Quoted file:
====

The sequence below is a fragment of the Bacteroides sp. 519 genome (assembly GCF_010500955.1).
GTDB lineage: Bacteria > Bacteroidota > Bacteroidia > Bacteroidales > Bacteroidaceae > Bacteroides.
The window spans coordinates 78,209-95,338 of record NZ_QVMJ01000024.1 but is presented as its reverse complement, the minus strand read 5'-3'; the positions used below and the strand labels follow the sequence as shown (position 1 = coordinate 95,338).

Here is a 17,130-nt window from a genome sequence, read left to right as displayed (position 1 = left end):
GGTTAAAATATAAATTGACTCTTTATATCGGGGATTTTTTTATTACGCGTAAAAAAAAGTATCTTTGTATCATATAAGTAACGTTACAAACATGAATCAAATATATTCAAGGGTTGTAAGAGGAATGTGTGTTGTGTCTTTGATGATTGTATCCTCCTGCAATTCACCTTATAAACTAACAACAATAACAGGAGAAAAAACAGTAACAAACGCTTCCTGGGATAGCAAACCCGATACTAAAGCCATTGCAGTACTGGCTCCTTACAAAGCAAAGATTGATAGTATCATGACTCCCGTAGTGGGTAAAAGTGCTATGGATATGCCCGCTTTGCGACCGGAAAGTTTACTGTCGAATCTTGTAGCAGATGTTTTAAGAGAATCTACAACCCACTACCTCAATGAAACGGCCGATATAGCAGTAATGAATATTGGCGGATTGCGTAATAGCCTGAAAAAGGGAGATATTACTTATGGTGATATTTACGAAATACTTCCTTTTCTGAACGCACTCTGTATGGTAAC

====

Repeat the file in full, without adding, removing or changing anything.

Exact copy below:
The sequence below is a fragment of the Bacteroides sp. 519 genome (assembly GCF_010500955.1).
GTDB lineage: Bacteria > Bacteroidota > Bacteroidia > Bacteroidales > Bacteroidaceae > Bacteroides.
The window spans coordinates 78,209-95,338 of record NZ_QVMJ01000024.1 but is presented as its reverse complement, the minus strand read 5'-3'; the positions used below and the strand labels follow the sequence as shown (position 1 = coordinate 95,338).

Here is a 17,130-nt window from a genome sequence, read left to right as displayed (position 1 = left end):
GGTTAAAATATAAATTGACTCTTTATATCGGGGATTTTTTTATTACGCGTAAAAAAAAGTATCTTTGTATCATATAAGTAACGTTACAAACATGAATCAAATATATTCAAGGGTTGTAAGAGGAATGTGTGTTGTGTCTTTGATGATTGTATCCTCCTGCAATTCACCTTATAAACTAACAACAATAACAGGAGAAAAAACAGTAACAAACGCTTCCTGGGATAGCAAACCCGATACTAAAGCCATTGCAGTACTGGCTCCTTACAAAGCAAAGATTGATAGTATCATGACTCCCGTAGTGGGTAAAAGTGCTATGGATATGCCCGCTTTGCGACCGGAAAGTTTACTGTCGAATCTTGTAGCAGATGTTTTAAGAGAATCTACAACCCACTACCTCAATGAAACGGCCGATATAGCAGTAATGAATATTGGCGGATTGCGTAATAGCCTGAAAAAGGGAGATATTACTTATGGTGATATTTACGAAATACTTCCTTTTCTGAACGCACTCTGTATGGTAAC